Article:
Christians beheaded by extremists in Somalia
In the port town of Barawa, the extremists March 4 called residents to the town center to witness the executions of the 41-year-old mother, Sadia Ali Omar, and her 35-year-old cousin, Osman Mohamoud Moge, the sources said.
Before killing them, an Al Shabaab militant announced, "We know these two people are Christians who recently came back from Kenya. We want to wipe out any underground Christian living inside of mujahidin [jihadists'] area," according to an area resident whose name is undisclosed for security reasons.
Omar's daughters, ages 8 and 15, witnessed the slaughter, sources said, with the younger girl screaming and shouting for someone to save her mother. A friend helped the girls, whose names are withheld, to relocate to another area.
"We are afraid that the Al Shabaab might continue monitoring these two children and eventually kill them just like their mother," the area resident told Morning Star News.
The militants from Al Shabaab -- which has vowed to rid the country of the Christian fellowships, which meet secretly as leaving Islam in Somalia is punishable by death -- became suspicious of Omar and Moge because of their irregular attendance at Friday mosque prayers, sources said.
"The two people who were killed ... did not take Friday prayers seriously, especially Omar, who claimed that she was praying in her house," another area resident said.
One source noted of Al Shabaab, "They have some spy everywhere in Somalia."
Somalis who have lived in Christian-majority Kenya are especially suspect. The sources told Morning Star News Omar lived in the Nairobi suburb of Eastleigh for seven years. Her husband became ill in 2011 and returned to Somalia, where he died. Omar and her cousin Moge, who helped take care of her daughters, left Kenya for Somalia in January 2013.
Barawa reportedly came under Al Shabaab control in 2009. In October 2013, a U.S. Navy SEAL team raided a beachside house in the town in an unsuccessful search for Al Shabaab leader Mukhtar Abu Zubeyr.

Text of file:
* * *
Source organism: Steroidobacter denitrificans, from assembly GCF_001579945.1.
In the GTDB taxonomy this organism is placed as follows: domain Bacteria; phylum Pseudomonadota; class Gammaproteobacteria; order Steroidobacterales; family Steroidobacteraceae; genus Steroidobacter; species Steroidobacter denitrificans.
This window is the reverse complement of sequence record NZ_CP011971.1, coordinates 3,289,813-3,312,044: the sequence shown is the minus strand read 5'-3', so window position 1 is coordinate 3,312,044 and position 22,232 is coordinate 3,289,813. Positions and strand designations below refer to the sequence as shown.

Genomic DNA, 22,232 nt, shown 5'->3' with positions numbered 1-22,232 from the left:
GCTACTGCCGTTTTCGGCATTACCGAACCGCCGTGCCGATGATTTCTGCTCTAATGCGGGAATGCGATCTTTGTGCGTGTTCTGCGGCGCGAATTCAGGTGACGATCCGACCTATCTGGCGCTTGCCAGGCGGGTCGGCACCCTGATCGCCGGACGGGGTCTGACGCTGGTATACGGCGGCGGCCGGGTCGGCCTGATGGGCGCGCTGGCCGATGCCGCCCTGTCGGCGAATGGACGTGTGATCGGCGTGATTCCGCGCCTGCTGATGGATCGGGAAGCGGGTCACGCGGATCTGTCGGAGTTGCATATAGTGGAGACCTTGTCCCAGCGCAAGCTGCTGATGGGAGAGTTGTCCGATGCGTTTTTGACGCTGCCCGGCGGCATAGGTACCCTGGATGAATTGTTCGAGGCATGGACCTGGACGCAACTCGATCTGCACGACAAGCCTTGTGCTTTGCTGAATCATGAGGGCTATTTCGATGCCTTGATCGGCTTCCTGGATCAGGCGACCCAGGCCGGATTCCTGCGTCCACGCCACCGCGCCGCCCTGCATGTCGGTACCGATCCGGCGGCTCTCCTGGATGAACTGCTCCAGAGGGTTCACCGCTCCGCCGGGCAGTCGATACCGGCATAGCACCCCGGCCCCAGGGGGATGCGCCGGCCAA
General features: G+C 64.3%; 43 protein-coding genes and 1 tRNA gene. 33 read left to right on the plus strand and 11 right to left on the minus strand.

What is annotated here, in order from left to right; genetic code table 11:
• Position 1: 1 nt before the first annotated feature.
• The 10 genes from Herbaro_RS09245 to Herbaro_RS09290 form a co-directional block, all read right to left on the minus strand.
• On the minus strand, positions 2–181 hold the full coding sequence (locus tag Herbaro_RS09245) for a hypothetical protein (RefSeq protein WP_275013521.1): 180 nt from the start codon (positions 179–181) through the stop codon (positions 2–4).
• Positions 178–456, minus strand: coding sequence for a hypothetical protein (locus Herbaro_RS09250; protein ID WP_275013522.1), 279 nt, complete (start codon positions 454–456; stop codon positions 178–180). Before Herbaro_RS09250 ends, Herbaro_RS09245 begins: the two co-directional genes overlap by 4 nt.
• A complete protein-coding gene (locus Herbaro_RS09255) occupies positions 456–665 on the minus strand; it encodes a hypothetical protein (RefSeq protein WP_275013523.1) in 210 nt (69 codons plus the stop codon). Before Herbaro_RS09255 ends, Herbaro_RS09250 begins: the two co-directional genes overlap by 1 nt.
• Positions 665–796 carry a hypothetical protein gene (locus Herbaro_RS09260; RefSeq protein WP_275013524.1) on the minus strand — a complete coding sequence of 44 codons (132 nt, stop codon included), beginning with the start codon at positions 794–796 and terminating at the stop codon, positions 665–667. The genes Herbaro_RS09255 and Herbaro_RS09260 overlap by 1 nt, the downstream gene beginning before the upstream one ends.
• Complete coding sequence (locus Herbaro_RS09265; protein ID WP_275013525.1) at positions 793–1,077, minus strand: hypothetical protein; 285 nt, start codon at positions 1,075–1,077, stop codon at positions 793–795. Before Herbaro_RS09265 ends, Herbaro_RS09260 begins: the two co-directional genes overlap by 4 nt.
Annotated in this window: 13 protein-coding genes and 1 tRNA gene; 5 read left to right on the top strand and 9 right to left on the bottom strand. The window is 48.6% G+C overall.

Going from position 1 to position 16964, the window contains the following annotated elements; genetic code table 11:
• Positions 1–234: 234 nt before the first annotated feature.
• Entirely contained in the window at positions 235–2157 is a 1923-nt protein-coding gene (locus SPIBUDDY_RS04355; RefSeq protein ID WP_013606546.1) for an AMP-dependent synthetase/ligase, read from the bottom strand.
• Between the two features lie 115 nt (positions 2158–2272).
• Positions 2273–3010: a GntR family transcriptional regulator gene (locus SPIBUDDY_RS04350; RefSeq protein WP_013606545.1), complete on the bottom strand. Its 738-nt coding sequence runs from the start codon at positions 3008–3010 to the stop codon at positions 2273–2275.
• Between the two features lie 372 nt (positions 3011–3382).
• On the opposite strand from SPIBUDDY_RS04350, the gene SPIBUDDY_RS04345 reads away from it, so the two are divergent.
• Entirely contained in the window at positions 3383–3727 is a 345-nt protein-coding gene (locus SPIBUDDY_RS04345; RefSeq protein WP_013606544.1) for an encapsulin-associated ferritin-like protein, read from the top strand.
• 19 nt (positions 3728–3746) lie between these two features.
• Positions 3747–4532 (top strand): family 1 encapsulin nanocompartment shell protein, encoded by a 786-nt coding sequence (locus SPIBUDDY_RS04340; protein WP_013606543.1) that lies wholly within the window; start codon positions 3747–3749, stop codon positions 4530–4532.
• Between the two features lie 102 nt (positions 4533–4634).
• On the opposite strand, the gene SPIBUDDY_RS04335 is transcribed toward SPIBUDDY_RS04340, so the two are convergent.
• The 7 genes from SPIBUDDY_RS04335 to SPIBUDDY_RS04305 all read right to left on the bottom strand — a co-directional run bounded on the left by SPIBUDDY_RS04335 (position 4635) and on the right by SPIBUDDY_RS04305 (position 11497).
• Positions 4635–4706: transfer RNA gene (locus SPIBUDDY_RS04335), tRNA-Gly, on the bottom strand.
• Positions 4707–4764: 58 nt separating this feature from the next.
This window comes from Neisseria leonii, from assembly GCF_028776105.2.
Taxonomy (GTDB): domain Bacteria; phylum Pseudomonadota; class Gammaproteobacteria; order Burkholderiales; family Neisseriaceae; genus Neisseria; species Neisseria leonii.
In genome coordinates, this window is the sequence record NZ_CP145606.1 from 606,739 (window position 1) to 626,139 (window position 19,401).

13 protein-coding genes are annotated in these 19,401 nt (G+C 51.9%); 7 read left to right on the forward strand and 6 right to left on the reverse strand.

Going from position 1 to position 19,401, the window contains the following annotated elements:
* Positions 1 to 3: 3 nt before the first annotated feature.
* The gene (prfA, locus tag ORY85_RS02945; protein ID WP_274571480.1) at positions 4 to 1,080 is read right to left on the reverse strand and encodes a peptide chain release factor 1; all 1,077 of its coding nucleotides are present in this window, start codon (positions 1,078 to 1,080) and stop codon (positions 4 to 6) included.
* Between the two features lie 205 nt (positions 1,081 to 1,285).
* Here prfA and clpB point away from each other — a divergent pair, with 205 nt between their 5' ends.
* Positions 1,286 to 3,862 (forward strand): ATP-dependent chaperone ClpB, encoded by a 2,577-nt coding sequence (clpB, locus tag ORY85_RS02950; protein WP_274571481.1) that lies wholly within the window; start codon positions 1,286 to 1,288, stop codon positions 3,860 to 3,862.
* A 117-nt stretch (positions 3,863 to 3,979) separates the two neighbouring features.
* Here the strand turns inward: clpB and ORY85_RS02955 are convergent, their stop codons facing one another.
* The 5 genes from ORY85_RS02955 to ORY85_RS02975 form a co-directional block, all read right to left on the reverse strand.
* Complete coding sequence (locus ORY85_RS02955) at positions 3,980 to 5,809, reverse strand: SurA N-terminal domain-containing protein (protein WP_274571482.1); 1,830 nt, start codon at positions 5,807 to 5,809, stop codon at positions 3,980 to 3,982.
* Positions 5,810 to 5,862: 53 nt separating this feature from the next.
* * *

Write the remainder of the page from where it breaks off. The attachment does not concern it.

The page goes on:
In the capital city of Mogadishu last October, gunmen who said they intended to kill a Christian for spreading his faith shot him to death, according to an area resident. Two men armed with pistols on Oct. 20, 2013 shot Abdikhani Hassan seven times as he approached his home after closing his pharmacy. Hassan was survived by a wife who was pregnant and five children ranging in age from 3 to 12.
The Somali cell of Al Qaida, Al Shabaab was suspected of killing Fatuma Isak Elmi, 35, on Sept. 1, 2013 inside her home in Beledweyne, in south-central Somalia. Her husband had received a threatening note that morning believed to be from the Islamic extremist group and was away at the time of the murder.
Al Shabaab's attack on the upscale Westgate Shopping Mall in Nairobi, Kenya on Sept. 21, 2013 killed at least 67 people, with dozens still unaccounted for.
On April 13, 2013, Al Shabaab militants shot Fartun Omar to death in Buulodbarde, 12 miles from Beledweyne. Omar was the widow of Mursal Isse Siad, killed for his faith on Dec. 8, 2012 in Beledweyne, 206 miles north of Mogadishu. He had been receiving death threats for leaving Islam.
Siad and his wife, who converted to Christianity in 2000, had moved to Beledweyne from Doolow eight months before. The area was under government control and there was no indication that the killers belonged to the Al Shabaab rebels, but the Islamic extremist insurgents were present in Buulodbarde, and Christians believed a few Al Shabaab rebels could have been hiding in Beledweyne.
On June 7, 2013 in Jamaame District in southern Somalia, insurgents from the group shot 28-year-old Hassan Hurshe to death after identifying him as a Christian, sources said. Al Shabaab members brought Hurshe to a public place in the town of Jilib and shot him in the head, they said.
On Feb. 18, 2013, suspected Islamic extremists shot Ahmed Ali Jimale, a 42-year-old father of four, on the outskirts of the coastal city of Kismayo.
In Barawa on Nov. 16, 2012, Al Shabaab militants killed a Christian after accusing him of being a spy and leaving Islam, Christian and Muslim witnesses said. The extremists beheaded 25-year-old Farhan Haji Mose after monitoring his movements for six months, sources told Morning Star News.
Mose drew suspicion when he returned to Barawa in December 2011 after spending time in Kenya, according to underground Christians in Somalia. Kenya's population is nearly 83 percent Christian, according to Operation World, while Somalia's is close to 100 percent Muslim.
This story first appeared at Morning Star News (www.MorningStarNews.org), a California-based independent news service focusing on the persecution of Christians worldwide. Used by permission.